The Beginning of Christianity

Discuss either theological doctrines, ideas about God, or Biblical criticism. I don't want any debates about creation vs evolution.

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The Beginning of Christianity

Postby The Pixie on Thu May 04, 2017 5:16 am

I offer this as a plausible possibility. The events happened a long time ago, and there is no way we can prove anything, but we can look at what could have happened, and this looks as likely as anything, given the evidence we have available. I invite you guys to say why you think it is not plausible.


Jesus

Around 30 AD, a man called Jesus started to preach around Jerusalem. He was originally a follower of John the Baptist, but after John was arrested, he started preaching on his own about the coming apocalypse, which he expected within years or decades. He gained quite a following amongst the Jews, and became hailed as the long-awaited messiah, i.e., the King of the Jews who would overthrow the Romans. Whether Jesus claimed that is uncertain, but either way, the Roman's could not allow someone who was thought to be the King of the Jews to live, as Jerusalem was restless to say the least, and liable to break into rebellion at any time. Jesus was arrested for treason against Rome, and Jesus' followers fled Jerusalem (Mark 14:27) and ultimately returned to their former lives (John 21:3). Jesus was subsequently crucified, and his body cast into a pit for other victims of the cross.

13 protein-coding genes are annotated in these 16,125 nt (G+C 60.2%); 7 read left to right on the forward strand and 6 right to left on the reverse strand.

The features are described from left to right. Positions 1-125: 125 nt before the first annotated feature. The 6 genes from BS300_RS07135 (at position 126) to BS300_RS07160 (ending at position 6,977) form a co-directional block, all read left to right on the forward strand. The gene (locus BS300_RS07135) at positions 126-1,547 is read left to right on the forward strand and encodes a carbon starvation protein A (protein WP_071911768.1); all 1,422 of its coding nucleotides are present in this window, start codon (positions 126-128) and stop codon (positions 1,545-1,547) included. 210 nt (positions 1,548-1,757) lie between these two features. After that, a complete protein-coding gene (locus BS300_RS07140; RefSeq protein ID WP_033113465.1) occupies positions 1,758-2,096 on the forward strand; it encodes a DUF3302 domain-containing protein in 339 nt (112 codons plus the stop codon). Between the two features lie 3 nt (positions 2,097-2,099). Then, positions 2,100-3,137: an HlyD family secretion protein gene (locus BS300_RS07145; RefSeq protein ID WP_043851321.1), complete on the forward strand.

Some time later, whilst fishing, Peter saw something, a bright light, that he believed was Jesus. It was a miracle! Jesus had been resurrected in a new heavenly body! Later, others of the disciples saw the same bright light, and perhaps heard a voice too. The message was clear; Jesus had overcome death! They had a duty to tell all their fellow Jews the good news.